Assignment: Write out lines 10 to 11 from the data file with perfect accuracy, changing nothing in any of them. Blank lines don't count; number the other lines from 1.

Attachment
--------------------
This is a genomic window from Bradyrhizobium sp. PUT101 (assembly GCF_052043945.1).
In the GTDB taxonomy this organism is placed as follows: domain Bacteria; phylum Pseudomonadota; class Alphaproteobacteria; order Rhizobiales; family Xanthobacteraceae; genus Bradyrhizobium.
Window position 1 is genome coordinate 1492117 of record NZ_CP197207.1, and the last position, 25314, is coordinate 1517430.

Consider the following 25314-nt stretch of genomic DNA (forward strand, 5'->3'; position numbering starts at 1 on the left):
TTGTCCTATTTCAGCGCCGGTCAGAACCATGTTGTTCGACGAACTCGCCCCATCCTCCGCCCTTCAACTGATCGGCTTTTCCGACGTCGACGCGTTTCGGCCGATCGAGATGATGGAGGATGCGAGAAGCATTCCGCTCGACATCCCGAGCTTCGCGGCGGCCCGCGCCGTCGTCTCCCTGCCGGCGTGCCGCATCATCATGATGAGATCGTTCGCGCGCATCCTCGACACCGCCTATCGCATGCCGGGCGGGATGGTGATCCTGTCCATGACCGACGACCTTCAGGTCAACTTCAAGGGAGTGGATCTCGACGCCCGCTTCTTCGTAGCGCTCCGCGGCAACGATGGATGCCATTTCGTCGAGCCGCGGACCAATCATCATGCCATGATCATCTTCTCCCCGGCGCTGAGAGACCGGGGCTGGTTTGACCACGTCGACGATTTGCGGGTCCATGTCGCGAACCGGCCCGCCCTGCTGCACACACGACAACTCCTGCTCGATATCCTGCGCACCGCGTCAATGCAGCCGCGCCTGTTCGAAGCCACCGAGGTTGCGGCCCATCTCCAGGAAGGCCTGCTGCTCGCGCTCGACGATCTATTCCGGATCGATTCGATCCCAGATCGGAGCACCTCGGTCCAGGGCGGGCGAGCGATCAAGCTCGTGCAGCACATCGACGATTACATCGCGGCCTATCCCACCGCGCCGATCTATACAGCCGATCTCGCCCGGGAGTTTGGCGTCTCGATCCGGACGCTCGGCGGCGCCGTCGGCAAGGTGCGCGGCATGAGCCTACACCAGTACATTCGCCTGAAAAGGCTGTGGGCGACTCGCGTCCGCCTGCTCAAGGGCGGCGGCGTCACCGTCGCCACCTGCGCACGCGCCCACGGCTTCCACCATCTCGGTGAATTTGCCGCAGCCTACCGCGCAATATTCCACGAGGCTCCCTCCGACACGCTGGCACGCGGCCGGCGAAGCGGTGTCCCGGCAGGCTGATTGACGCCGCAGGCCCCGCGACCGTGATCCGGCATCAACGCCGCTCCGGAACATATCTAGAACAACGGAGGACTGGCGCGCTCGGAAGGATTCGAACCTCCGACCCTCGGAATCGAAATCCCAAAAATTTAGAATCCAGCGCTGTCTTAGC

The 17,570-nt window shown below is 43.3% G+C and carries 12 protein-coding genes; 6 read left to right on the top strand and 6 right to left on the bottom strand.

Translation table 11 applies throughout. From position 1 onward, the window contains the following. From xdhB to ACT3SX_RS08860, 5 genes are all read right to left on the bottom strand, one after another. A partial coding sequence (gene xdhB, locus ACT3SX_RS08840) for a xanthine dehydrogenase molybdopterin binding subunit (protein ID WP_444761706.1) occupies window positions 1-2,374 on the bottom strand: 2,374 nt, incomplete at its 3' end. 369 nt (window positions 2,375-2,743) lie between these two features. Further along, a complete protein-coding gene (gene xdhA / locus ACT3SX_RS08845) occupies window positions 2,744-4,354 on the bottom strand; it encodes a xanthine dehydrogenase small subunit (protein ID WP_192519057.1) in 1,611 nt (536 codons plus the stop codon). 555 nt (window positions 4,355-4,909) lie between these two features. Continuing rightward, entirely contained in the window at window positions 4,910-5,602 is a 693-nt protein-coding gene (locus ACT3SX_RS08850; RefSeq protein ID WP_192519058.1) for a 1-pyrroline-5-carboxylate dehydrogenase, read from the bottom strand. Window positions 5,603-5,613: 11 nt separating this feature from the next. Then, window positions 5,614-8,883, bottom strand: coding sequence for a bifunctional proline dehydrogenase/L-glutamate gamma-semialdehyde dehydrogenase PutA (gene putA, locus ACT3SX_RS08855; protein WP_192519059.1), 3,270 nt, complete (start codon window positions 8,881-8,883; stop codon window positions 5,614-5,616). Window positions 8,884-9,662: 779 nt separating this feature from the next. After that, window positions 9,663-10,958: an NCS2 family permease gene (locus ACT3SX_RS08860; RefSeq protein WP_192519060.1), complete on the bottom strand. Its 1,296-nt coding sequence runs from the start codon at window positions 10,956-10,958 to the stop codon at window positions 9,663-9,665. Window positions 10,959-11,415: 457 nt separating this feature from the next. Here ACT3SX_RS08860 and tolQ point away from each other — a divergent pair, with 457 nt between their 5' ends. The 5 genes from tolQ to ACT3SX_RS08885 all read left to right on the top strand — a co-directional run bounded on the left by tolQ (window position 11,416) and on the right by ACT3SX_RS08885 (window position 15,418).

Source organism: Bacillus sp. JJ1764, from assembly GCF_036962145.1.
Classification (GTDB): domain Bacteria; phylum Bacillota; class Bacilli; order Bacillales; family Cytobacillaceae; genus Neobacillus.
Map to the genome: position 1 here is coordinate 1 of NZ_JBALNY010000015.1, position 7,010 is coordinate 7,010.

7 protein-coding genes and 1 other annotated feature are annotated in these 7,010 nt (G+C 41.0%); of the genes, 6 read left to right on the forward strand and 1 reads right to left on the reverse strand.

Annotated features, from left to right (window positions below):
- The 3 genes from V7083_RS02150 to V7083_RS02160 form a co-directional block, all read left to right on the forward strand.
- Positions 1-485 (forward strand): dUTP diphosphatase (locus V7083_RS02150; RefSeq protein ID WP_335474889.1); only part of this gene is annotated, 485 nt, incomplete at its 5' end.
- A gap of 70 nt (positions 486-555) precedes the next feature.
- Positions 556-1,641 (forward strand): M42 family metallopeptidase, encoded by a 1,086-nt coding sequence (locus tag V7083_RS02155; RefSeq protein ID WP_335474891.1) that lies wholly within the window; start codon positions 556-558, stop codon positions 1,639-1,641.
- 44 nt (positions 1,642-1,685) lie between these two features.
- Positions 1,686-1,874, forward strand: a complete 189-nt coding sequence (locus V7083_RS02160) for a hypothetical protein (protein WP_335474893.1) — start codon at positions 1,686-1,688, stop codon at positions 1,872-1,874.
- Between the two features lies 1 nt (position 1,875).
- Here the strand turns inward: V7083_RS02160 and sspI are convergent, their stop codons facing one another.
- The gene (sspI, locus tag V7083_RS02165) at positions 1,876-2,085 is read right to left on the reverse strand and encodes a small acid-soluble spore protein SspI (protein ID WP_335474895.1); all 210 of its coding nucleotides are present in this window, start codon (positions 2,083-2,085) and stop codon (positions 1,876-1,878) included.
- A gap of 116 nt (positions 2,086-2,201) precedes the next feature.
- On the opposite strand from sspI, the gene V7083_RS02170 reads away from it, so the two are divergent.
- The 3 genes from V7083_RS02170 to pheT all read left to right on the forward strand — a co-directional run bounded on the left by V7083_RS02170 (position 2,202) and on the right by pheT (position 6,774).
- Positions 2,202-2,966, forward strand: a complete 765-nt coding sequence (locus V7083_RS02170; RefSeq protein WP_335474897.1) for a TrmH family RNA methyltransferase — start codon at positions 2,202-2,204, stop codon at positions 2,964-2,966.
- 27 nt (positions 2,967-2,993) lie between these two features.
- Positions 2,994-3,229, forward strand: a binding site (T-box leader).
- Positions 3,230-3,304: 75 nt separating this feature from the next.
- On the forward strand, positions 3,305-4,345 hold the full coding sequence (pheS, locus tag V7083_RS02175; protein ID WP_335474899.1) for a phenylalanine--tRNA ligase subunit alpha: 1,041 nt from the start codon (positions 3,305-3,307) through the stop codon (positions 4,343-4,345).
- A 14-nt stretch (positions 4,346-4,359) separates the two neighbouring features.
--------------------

Map to the genome: position 1 here is coordinate 1 of NZ_JBALNY010000015.1, position 7,010 is coordinate 7,010.

7 protein-coding genes and 1 other annotated feature are annotated in these 7,010 nt (G+C 41.0%); of the genes, 6 read left to right on the forward strand and 1 reads right to left on the reverse strand.